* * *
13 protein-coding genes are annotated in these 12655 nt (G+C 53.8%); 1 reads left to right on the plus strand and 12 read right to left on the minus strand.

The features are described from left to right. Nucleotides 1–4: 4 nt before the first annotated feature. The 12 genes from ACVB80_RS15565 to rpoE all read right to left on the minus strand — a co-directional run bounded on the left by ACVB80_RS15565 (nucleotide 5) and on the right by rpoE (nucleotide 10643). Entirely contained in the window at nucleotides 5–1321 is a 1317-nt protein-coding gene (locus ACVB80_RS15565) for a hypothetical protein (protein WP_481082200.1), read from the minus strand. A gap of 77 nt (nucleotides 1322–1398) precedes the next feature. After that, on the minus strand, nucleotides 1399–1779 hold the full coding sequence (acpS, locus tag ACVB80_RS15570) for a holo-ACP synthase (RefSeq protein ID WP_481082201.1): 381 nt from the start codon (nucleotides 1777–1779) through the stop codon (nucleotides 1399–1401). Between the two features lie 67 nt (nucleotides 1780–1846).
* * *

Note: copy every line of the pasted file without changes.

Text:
13 protein-coding genes are annotated in these 12655 nt (G+C 53.8%); 1 reads left to right on the plus strand and 12 read right to left on the minus strand.

The features are described from left to right. Nucleotides 1–4: 4 nt before the first annotated feature. The 12 genes from ACVB80_RS15565 to rpoE all read right to left on the minus strand — a co-directional run bounded on the left by ACVB80_RS15565 (nucleotide 5) and on the right by rpoE (nucleotide 10643). Entirely contained in the window at nucleotides 5–1321 is a 1317-nt protein-coding gene (locus ACVB80_RS15565) for a hypothetical protein (protein WP_481082200.1), read from the minus strand. A gap of 77 nt (nucleotides 1322–1398) precedes the next feature. After that, on the minus strand, nucleotides 1399–1779 hold the full coding sequence (acpS, locus tag ACVB80_RS15570) for a holo-ACP synthase (RefSeq protein ID WP_481082201.1): 381 nt from the start codon (nucleotides 1777–1779) through the stop codon (nucleotides 1399–1401). Between the two features lie 67 nt (nucleotides 1780–1846).